FEATURE | Posted May 8, 2019

Treating substance use disorder in California emergency departments

Prescription medicine, on-site counselors essential to helping patients with addictions

When Eileen Morley attended a two-day training at UC Davis Health, she was eager to establish the 24/7 treatment program for substance use disorders in the emergency department (ED) at Adventist Health and Rideout Hospital.

Dr. Morley in Rideout's ED speaking with a patient
Eileen Morley, assistant director of emergency medicine at Adventist Health and Rideout Hospital

As the only emergency room between South Butte County and Roseville, Rideout’s team of 35 physicians, nurse practitioners and physician assistants treat 72,000 ED patients a year. Many of these patients are on Medi-Cal or are homeless.

“We have a large coverage area and see a lot of patients who are socioeconomically disadvantaged,” said Morley, assistant medical director of emergency medicine at Rideout. “Patients often have a hard time accessing health care services and many struggle with substance use issues, including with methamphetamines, opioids and alcohol.”

Medication for substance use disorder essential to successful treatment

In March, Morley was one of more than 40 physicians and counselors in California who attended substance use navigator (SUN) training. The training series gives participants a comprehensive set of tools to care for patients with substance use disorders. It was co-led by Aimee Moulin, associate professor of emergency medicine at UC Davis Health and co-principal investigator of California Bridge.

“The program guides emergency departments in complying with rules that allow physicians to prescribe buprenorphine, a unique schedule III opioid that blocks the effects of heroin,” Moulin said. “It also supports the hiring of on-site counselors who work closely with emergency patients to help get them into recovery programs in the community.”

It’s an initiative that is sorely needed, emergency physicians say. “We’re starting from square one,” Morley said. “Like a lot of other EDs, we had a list of recovery programs in the community but not the certification required for our physicians to prescribe buprenorphine. Our ED also didn't have a substance use navigator ̶̶ few currently do. We can have all of the medical knowledge and training in the world, but without a navigator to help arrange follow up after an ED visit, treatment for substance use disorders isn’t going to succeed.”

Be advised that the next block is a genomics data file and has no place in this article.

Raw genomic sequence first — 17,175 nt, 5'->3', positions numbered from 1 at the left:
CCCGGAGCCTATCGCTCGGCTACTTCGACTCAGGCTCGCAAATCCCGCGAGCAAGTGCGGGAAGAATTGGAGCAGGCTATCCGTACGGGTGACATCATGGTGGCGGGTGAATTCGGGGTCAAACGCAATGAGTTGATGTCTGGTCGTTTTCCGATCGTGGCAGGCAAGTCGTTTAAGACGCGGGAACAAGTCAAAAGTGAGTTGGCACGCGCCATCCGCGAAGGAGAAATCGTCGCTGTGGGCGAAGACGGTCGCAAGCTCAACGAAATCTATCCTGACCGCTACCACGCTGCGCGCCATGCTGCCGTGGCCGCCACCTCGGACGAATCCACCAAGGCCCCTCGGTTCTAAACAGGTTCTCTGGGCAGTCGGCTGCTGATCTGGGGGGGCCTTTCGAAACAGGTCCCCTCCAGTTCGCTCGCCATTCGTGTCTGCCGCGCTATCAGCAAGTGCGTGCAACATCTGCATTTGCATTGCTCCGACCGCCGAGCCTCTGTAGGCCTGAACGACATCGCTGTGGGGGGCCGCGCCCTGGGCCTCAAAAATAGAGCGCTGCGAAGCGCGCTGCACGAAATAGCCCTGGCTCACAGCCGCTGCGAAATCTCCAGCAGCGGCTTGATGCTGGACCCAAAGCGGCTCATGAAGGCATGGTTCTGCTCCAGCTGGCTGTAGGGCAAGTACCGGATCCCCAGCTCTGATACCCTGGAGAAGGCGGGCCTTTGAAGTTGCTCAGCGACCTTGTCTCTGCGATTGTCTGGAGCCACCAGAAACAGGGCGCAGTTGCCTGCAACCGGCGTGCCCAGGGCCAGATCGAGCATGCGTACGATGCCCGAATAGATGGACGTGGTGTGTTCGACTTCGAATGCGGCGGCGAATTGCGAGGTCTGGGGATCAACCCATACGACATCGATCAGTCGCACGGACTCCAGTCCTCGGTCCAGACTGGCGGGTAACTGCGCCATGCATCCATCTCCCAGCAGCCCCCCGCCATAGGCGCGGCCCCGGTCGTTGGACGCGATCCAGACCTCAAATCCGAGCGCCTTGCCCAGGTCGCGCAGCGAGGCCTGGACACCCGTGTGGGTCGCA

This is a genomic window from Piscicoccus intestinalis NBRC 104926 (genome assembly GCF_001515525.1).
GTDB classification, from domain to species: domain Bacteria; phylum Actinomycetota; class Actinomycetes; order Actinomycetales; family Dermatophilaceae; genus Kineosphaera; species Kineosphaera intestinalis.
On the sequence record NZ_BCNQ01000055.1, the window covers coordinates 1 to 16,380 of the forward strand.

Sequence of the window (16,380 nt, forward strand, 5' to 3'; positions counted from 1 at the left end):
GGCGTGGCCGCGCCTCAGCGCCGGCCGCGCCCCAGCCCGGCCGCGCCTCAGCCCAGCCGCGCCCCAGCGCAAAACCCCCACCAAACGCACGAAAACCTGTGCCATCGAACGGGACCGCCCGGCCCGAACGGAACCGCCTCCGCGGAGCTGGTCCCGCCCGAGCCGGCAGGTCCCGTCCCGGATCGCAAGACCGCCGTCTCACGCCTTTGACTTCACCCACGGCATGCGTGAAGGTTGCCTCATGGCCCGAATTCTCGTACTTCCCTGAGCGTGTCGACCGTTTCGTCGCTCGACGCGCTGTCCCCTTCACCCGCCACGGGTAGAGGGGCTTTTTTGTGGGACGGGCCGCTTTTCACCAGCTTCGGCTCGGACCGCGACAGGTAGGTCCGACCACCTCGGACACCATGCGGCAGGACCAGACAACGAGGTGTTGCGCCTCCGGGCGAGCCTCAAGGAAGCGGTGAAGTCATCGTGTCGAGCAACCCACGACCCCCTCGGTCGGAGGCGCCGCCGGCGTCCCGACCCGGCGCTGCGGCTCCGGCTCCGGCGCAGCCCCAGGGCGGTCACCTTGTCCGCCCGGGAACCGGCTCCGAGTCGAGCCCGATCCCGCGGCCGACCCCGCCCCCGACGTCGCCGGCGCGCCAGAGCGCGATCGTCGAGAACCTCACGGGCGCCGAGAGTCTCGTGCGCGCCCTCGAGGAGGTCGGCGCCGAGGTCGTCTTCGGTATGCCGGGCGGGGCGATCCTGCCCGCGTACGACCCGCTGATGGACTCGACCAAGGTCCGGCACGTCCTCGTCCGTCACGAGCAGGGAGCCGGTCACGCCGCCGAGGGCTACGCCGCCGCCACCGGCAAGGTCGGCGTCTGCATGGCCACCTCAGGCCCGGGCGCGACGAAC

Evidence-based medicine for substance use disorders

The SUN program is a critical component of California Bridge’s model for medication for opioid use disorder treatment, and teaches hospital champions best practices for treating substance use disorders as well as the medical model of addiction. The goal is to help reduce the stigma of addiction, which is often incorrectly considered a moral weakness. It also aims to build stronger ties with counselors and providers at addiction treatment centers.

Opioid use disorder, caused by the prolonged use of heroin or opioids – prescription or otherwise – is estimated to affect more than 2 million people in the U.S.

According to the Patterns of Opioid-Related Overdose Deaths in California, 2011-2017, there were 2,199 overdose deaths involving opioids in California in 2017 — a rate of 5.3 deaths per 100,000 persons. The majority of these overdose deaths (70%) were caused by prescription opioids. However, the greatest increases in opioid deaths involved synthetic opioids (fentanyl) and heroin.

California Bridge is a program of the Public Health Institute and offers the training through the Substance Abuse and Mental Health Services Administration (SAMHSA) State Targeted Response to the Opioid Crisis Grant to the California Department of Health Care Services (DHCS).

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